Doctors must weigh risks for antidepressant use in pregnancy: Part 2

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As discussed in the previous post, Ohio doctors and expecting mothers must weigh the pros and cons of treating depression with antidepressant medication during pregnancy in order to make the best decision for the health of the mother and baby.

The risks of using antidepressant medications during pregnancy vary according to the type of medication used. Examples of birth defects that researchers have tentatively associated with antidepressants are malformation of limbs, heart defects, lung problems, irritability and jitters. Doctors agree that more studies need to be done to evaluate the risk of antidepressants in causing birth injuries.

High blood-pressure in the mother has also been associated with antidepressant use during pregnancy. It is, however, not advisable to stop using antidepressants during pregnancy because there may be a depression relapse or other withdrawal symptoms associated with the abrupt ending of the medication.

Currently, there are not any antidepressant medications that have been proven ultimately safe to use while pregnant and certain types of antidepressants have been shown to cause birth defects.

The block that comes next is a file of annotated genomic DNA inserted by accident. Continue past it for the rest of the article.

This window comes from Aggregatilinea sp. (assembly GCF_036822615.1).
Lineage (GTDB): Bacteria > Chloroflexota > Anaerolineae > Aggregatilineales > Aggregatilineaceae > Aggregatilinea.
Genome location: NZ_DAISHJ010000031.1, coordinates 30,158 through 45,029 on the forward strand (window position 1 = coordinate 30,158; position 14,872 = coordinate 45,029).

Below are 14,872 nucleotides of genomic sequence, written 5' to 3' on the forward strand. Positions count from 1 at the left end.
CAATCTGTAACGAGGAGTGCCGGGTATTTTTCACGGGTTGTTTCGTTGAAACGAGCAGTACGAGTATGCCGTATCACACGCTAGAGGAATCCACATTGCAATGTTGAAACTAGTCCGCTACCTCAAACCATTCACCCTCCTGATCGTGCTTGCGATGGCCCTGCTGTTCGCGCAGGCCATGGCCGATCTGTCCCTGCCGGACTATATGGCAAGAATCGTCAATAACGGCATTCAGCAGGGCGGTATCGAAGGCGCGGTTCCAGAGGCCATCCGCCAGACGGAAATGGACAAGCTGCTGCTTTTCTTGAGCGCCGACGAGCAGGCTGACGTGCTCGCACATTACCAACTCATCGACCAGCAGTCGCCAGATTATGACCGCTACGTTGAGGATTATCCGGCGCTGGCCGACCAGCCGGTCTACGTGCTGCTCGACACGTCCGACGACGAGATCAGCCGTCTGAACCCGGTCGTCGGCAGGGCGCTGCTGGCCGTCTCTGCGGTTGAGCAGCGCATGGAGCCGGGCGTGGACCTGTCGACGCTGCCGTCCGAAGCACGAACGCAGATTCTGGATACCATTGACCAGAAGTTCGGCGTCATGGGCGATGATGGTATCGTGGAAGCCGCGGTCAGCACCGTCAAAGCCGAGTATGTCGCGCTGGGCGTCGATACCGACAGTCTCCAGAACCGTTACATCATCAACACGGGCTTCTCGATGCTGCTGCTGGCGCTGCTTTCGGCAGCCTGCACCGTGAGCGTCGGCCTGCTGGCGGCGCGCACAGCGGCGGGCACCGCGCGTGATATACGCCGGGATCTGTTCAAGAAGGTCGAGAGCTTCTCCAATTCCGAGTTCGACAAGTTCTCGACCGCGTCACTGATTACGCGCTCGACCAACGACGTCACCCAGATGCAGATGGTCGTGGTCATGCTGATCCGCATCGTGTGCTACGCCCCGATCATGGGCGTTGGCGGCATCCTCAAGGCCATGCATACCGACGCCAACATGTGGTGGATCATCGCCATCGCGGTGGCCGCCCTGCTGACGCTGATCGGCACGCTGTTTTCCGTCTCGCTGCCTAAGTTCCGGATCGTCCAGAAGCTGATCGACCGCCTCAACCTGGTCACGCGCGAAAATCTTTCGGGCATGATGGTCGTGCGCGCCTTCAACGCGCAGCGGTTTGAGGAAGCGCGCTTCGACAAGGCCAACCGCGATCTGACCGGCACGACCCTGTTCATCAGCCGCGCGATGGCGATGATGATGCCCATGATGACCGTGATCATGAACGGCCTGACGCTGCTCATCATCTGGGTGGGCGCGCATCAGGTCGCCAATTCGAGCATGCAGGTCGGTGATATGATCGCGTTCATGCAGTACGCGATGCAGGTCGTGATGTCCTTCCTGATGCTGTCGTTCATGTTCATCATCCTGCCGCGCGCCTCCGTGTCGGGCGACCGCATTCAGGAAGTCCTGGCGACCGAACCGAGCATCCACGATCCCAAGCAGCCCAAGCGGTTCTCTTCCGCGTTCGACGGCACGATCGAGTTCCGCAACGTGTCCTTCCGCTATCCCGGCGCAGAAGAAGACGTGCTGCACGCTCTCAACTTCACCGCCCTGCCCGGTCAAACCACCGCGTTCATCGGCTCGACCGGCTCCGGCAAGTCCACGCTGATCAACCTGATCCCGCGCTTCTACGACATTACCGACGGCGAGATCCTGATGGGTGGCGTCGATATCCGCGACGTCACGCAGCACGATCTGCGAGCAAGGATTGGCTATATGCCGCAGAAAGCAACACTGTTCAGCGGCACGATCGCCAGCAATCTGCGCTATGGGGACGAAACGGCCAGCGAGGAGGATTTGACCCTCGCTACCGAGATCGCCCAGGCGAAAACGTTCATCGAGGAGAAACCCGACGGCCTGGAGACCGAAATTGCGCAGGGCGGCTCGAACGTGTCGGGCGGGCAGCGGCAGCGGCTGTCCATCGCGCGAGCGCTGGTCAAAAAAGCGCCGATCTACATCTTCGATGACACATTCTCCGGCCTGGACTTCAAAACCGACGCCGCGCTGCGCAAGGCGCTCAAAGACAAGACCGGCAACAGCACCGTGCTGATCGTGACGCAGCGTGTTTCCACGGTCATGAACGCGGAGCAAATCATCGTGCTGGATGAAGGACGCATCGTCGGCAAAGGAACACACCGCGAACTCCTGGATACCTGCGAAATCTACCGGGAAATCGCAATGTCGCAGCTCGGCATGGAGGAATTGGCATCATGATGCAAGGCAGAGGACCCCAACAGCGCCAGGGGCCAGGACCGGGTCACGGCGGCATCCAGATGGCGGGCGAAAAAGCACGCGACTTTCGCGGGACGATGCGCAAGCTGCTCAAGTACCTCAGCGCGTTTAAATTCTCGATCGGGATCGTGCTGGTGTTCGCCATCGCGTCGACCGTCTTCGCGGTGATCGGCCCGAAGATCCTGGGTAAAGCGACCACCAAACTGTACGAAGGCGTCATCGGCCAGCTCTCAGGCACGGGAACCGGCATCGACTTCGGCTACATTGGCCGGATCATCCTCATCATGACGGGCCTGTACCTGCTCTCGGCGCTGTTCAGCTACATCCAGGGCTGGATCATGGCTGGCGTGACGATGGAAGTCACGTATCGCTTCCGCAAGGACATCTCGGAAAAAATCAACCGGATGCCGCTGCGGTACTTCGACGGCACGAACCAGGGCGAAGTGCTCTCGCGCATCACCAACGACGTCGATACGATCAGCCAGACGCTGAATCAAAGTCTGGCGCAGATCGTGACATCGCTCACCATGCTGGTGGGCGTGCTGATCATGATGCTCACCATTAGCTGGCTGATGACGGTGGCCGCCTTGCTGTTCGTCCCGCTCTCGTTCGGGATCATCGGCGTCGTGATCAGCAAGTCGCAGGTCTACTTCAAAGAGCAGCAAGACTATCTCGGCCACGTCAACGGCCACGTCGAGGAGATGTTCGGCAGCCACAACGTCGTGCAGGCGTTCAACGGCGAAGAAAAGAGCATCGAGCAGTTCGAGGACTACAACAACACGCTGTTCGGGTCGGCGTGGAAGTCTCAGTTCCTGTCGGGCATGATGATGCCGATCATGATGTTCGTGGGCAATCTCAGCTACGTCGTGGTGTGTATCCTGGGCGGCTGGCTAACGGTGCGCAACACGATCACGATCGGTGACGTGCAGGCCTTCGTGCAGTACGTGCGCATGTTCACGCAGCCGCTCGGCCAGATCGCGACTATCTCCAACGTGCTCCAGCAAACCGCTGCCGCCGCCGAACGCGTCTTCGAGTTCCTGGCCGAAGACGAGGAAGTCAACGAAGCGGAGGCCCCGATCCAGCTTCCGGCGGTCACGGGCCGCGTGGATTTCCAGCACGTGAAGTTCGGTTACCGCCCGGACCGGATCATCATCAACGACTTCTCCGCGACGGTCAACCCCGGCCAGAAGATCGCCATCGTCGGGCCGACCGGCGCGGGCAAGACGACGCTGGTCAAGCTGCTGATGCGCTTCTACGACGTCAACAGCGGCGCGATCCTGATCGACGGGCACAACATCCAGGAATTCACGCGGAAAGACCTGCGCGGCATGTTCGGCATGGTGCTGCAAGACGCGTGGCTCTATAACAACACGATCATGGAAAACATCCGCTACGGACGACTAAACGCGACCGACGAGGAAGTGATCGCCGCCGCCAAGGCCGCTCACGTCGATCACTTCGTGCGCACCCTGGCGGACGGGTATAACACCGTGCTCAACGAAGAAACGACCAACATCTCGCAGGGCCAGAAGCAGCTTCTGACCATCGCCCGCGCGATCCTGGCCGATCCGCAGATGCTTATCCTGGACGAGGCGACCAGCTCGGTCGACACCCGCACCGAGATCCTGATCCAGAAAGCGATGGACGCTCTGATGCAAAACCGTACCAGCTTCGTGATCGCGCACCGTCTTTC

Deciding whether or not to continue antidepressant use during pregnancy is a conversation to be had between a patient and a doctor to weigh the risks and benefits of taking or not taking the medication.

In addition to injury to patient or the fetus, doctors, hospitals and pharmaceutical companies may be liable for damage to the patient for mislabeled or wrongly prescribed medication, so this is a very important discussion to have and to include trusted family and advisors in the decision-making process.

Source: Los Angeles Times, “Study describes pros and cons of antidepressant use in pregnancy,” Shari Roan, Mar. 5, 2012


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